In a strange twist, we left the self-proclaimed State of Hockey (debatable, Marth might say) and headed to the Country of Hockey on the first weekend during which NHL games were canceled in this most recent labor spat.
It did not take long for the inherent sadness and anger to materialize in this part of the world; in fact, it happened before we even officially left the United States. After flying into Buffalo (roughly two hours from Toronto, our final destination, and about half the price since it’s not an “international” flight), we overheard pieces of an airport conversation that went thusly:
“I don’t even care about the lockout any more. I will just follow my son’s team for a year.”
That was a man, 45ish, wearing a Sabres cap. The comments were directed at a man of similar age, who replied, “Give me 100 dollars to play. I would be happy.”
In Toronto, the locals are trying to conjure up even more enthusiasm than usual for the Marlies, the top-level minor league affiliate of the Leafs. Indeed, this squad draws quite well (and proves that in a market mad enough for a sport, major and minor league teams can do quite well). But you could feel it in the grey skies. With every day that passes and takes Toronto closer to winter, the absence of the NHL will cut more and more. It’s a shame in all hockey markets, but especially so there.
Toronto is undeniably one of the friendliest major cities we have ever visited. This was our third trip there, and you wouldn’t think it would be possible to cram so many people into such a limited space and keep the general populace in good spirits, but Toronto manages to pull it off.
One secret to the happiness, we would imagine: smart building. There is certainly some suburban sprawl in Toronto area, but the city itself builds up not out – which we have always thought is the smartest thing possible. Classic row-houses are three- or four-stories high but look no wider than a standard SUV. They are either attached (sharing a wall with homes next to them) or detached (meaning there is a gap barely wide enough to see through, though apparently wide enough to house a family of raccoons in the case of our friend John Sharkman.
To go with these single-family dwellings are massive glass apartment and condo structures. Brilliant. We’re not sure exactly how real estate works, but we always imagined building to the sky was far more cost-effective then elbowing outwards. It’s how you feel compact without being cramped.
The main event connected to the trip to Toronto was running a marathon there on Sunday. When Sharkman moved to Toronto, we made the commitment to run 26.2 miles with him there. Here is what we now know: Canadian marathons are strangely more difficult because all of the markers are measured in kilometers. That’s 42-plus in all, and it plays wicked mind games over the course of several hours. Once you get to a certain point during a marathon, you have no idea what the difference is between a mile and a kilometer. You just know that somehow you have passed marker 28, which you’ve never seen before, and you still have 14 left.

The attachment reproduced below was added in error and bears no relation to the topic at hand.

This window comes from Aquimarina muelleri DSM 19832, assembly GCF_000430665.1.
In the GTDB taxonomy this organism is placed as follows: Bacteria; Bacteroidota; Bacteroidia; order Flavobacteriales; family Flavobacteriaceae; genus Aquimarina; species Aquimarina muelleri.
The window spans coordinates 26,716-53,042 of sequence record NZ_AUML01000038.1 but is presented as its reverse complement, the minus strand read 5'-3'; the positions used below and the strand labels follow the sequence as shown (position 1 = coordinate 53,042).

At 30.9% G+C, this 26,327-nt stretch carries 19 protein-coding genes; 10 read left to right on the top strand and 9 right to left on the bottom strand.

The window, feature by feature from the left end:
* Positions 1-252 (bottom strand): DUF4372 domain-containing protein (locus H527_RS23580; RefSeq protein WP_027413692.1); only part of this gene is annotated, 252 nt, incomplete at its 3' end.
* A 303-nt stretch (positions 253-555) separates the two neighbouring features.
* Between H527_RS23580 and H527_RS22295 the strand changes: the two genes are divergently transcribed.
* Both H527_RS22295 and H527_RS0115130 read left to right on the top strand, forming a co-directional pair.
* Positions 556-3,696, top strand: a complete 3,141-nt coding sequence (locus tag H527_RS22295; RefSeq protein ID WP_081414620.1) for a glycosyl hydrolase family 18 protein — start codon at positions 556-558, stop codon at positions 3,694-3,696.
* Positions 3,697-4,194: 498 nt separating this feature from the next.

But we made it. This time, we ran the whole thing with Sharkman; you’ll recall, maybe, that in a similar setting in June for Grandma’s Marathon, we ditched him midway through in order to run a sub-4 hour race. This one was all about fun and amusement, or as much as someone can have while doing unspeakable things to one’s legs. The height of this was live-tweeting much of the experience, culminating with a kilometer 37 stop at a McDonald’s that was basically 100 meters off the course. We went in, bought a couple of cheeseburgers to the stunned amusement of the cashier, ate them as we walked and pounded out the final 5K. Our overall time was somewhere in the 4:55 range, but when you adjust for Canadian time that’s actually quite good. Maybe even vice presidential good.
One final thing you should know about Canadians, or at least something we feel we learned: they are sticklers for rules. One of those rules is that you cannot just walk into a World Cup qualifier soccer match without a ticket, which we suppose is kind of an international rule. But still.
We had it in our head that we could just show up at halftime of the not-sold-out Cuba vs. Canada match Friday and slip in a side gate or some such thing. When no side gate presented itself, we thought (again, for some reason), that waltzing in ticket-less when all the smokers returned from the break would be a keen idea. This, again, proved to be extremely false. (Quoth the usher: “Sir … Sir … Sir!”)
The more strategic plan emerged from Sharkman of all people. He targeted folks leaving the arena at the break and offered to buy their tickets. What happened instead was a father and son simply gave us their tickets, which were still good and re-scannable. And these tickets turned out to be in the front row of the entire stadium, quite near midfield.
And this is how we came to watch the final 40 minutes or so of Canada’s 3-0 romp over Cuba, which had exactly 11 players after several defections earlier in the day.
What a country.